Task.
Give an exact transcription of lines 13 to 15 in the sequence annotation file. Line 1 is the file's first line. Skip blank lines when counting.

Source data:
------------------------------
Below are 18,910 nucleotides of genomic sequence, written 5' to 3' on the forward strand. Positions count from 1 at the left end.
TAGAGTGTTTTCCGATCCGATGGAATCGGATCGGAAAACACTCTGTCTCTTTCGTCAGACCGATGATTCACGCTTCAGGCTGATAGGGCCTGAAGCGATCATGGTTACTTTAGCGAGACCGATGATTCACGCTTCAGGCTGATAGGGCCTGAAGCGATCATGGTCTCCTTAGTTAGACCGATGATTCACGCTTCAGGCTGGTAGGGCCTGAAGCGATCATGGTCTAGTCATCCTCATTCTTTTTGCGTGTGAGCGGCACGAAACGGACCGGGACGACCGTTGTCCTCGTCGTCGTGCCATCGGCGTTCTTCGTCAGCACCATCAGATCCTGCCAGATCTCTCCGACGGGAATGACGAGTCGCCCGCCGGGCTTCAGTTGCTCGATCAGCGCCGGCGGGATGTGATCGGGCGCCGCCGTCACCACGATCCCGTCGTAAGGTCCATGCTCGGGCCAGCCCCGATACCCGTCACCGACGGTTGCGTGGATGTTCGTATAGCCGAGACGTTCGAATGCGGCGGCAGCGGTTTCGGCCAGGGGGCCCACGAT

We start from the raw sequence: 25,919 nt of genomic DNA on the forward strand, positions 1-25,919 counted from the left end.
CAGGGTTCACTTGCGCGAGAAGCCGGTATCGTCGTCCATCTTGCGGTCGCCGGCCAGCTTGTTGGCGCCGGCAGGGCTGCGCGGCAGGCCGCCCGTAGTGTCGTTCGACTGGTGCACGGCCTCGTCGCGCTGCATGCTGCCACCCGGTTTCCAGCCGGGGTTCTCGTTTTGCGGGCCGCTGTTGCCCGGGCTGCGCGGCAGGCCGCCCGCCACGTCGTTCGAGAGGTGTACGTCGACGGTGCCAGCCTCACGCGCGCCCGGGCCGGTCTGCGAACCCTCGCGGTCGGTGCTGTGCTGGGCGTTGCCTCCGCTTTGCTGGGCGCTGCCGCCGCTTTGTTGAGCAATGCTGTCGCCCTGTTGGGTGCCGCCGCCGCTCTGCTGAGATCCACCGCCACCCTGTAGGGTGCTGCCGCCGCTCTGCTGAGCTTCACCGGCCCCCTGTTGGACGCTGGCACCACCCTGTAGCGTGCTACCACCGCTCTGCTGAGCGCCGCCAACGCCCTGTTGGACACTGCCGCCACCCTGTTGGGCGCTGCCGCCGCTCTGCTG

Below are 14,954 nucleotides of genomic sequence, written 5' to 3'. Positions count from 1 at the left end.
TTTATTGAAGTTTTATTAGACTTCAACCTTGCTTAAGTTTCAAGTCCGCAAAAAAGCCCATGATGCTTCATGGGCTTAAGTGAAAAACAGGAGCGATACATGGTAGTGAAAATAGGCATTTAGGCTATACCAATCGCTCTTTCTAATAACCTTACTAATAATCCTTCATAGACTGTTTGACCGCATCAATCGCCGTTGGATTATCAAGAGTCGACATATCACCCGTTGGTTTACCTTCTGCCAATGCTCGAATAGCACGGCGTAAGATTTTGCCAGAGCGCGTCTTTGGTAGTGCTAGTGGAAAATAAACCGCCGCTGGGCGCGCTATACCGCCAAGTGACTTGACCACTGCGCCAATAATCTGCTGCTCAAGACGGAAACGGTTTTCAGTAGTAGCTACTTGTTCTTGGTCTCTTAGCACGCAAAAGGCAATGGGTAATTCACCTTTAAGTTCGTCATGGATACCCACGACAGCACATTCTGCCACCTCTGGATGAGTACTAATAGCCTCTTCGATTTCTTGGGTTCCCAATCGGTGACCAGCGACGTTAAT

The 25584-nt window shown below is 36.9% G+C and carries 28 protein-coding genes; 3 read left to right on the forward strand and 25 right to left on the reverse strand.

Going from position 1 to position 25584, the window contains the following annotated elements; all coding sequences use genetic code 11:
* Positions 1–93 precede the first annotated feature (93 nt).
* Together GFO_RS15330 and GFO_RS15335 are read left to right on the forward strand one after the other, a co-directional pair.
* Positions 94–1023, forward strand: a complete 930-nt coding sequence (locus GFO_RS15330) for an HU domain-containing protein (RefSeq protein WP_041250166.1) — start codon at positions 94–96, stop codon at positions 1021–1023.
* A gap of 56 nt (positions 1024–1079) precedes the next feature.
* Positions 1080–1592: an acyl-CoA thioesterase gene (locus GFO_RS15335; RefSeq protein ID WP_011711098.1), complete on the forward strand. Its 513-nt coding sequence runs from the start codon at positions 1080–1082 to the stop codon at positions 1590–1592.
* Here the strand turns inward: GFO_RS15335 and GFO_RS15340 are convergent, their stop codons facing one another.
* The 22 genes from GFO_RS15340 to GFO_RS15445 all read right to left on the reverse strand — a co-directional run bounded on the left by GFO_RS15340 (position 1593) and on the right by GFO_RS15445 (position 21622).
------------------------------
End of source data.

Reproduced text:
* Positions 1080–1592: an acyl-CoA thioesterase gene (locus GFO_RS15335; RefSeq protein ID WP_011711098.1), complete on the forward strand. Its 513-nt coding sequence runs from the start codon at positions 1080–1082 to the stop codon at positions 1590–1592.
* Here the strand turns inward: GFO_RS15335 and GFO_RS15340 are convergent, their stop codons facing one another.
* The 22 genes from GFO_RS15340 to GFO_RS15445 all read right to left on the reverse strand — a co-directional run bounded on the left by GFO_RS15340 (position 1593) and on the right by GFO_RS15445 (position 21622).